Las Vegas, New Mexico – Kent Reid, director of the New Mexico Forest and Watershed Restoration Institute at New Mexico Highlands University, volunteered May 5 – 19 in the Dominican Republic providing advice on strategic planning to protect water resources.
Reid was on assignment with the United States Agency for International Development (USAID) as part of the Farmer-Farmer Program implemented by the nonprofit Partners of the Americas.
“The main work I did related to measuring the impact of projects funded by the Dominican Republic’s Fondo Agua, or Water Fund,” Reid said. “For instance, I monitored artificial wetlands created by diverting street water runoff into low areas with native plants. This lessens the pollutants that flow into a nearby stream.”
Kent provided technical support to the Association for Development, Inc. located in the Santiago region of the Dominican Republic. The association provides organizational and technical support for farmers, agribusiness and local communities.
Reid said the Fondo Agua in the Dominican Republic focuses its efforts on protecting watershed headwaters from degradation.
“My main observation was that the Fondo Agua is implementing its water resources plans well,” Reid said.
Reid said that technical solutions to watershed interventions are unique to a geographic area, whether it is the Dominican Republic or the Rio Grande Water Fund in New Mexico.
“While the main goal for both entities is maintaining good water, the technical aspects of the projects differ. The Rio Grande Water Fund works primarily to reduce fire risk, while the Fondo Agua in the Dominican Republic works to maintain ground cover and motivate people to care about where their water comes from,” Reid said.
He said the New Mexico Forest and Watershed Restoration Institute works in collaboration with the Rio Grande Water Fund.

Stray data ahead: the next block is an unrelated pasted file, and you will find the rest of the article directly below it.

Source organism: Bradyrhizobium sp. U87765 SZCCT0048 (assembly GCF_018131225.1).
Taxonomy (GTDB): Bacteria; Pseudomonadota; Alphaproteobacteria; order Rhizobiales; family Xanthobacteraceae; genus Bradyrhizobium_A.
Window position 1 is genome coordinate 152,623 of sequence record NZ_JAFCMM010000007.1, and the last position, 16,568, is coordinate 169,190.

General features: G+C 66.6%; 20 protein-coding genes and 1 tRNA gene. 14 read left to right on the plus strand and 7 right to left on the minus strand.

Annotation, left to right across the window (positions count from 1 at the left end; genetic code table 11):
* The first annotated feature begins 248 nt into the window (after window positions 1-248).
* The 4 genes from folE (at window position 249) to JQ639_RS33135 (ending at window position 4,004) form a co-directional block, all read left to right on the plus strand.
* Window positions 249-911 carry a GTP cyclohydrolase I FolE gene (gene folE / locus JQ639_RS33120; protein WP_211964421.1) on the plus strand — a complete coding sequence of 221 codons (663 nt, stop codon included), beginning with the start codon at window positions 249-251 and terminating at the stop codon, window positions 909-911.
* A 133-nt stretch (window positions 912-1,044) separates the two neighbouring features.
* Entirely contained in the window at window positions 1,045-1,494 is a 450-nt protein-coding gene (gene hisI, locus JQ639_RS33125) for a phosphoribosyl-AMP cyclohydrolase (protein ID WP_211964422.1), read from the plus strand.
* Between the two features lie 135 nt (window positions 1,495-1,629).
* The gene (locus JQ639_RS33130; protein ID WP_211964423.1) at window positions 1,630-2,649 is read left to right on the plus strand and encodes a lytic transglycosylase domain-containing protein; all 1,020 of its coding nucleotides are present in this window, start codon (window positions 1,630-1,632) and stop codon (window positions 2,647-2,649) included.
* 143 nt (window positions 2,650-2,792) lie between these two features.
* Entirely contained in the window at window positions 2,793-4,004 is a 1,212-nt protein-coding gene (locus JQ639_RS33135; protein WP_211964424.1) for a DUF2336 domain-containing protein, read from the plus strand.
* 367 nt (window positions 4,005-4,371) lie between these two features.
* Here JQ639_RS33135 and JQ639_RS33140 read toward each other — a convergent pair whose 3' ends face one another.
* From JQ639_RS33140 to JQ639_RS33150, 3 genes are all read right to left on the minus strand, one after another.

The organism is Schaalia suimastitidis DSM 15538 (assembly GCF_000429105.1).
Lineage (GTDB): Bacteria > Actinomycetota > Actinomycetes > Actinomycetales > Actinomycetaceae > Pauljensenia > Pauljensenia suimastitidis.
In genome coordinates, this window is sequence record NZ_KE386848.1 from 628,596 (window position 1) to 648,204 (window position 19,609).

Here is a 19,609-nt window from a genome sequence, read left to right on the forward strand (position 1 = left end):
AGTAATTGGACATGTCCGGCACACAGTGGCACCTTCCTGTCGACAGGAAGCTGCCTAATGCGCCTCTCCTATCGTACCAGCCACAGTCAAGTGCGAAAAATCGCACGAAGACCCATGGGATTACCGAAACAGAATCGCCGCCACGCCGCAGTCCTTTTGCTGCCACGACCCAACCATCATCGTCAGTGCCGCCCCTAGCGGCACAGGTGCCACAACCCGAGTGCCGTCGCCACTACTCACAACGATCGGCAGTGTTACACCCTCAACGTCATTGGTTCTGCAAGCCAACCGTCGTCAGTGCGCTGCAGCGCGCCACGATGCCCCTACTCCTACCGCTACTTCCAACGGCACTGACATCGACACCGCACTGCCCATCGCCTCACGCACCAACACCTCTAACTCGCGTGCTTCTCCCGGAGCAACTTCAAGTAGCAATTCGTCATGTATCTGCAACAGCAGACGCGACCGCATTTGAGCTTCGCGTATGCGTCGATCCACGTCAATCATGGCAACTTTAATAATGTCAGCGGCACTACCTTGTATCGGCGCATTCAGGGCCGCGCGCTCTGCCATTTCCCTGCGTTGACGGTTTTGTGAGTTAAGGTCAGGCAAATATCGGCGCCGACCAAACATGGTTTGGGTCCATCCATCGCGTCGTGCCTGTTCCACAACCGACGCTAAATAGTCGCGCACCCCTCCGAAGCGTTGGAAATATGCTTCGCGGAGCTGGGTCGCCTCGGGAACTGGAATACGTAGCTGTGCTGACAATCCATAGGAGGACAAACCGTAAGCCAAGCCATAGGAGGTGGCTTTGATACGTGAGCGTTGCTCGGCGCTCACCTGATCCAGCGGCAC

“We share a common goal of reducing wildfire severity, especially related to the ecosystem function of producing and protecting water. We both work to reduce the threat to the water supply that severe wildfire poses,” Reid said.
This is Reid’s second time volunteering to give technical advice on land use practices affecting water resources in the Dominican Republic. In October 2017, he evaluated the Natural Resources Program at the Universidad Instituto Superior de Agricultura in Santiago.
Reid said the New Mexico Forest and Watershed Restoration Institute was authorized by Congress in 2004 to promote practices that reduce the risk of catastrophic wildfire and improve ecosystem function.
“The most important work of the New Mexico Forest and Watershed Restoration Institute is to promote thinning overgrown forests and reintroduce frequent, low-intensity fire to forests, which used to occur as a natural process. The institute is a statewide effort that engages government agencies, academic and research institutions, land managers, and the interested public in the areas of forest and watershed management,” Reid said.
The New Mexico Forest and Watershed Restoration Institute works in partnership with similar institutes in Arizona and Colorado. In New Mexico, supporting organizations for the New Mexico Forest and Watershed Restoration Institute include the United States Forest Service and the New Mexico Legislature.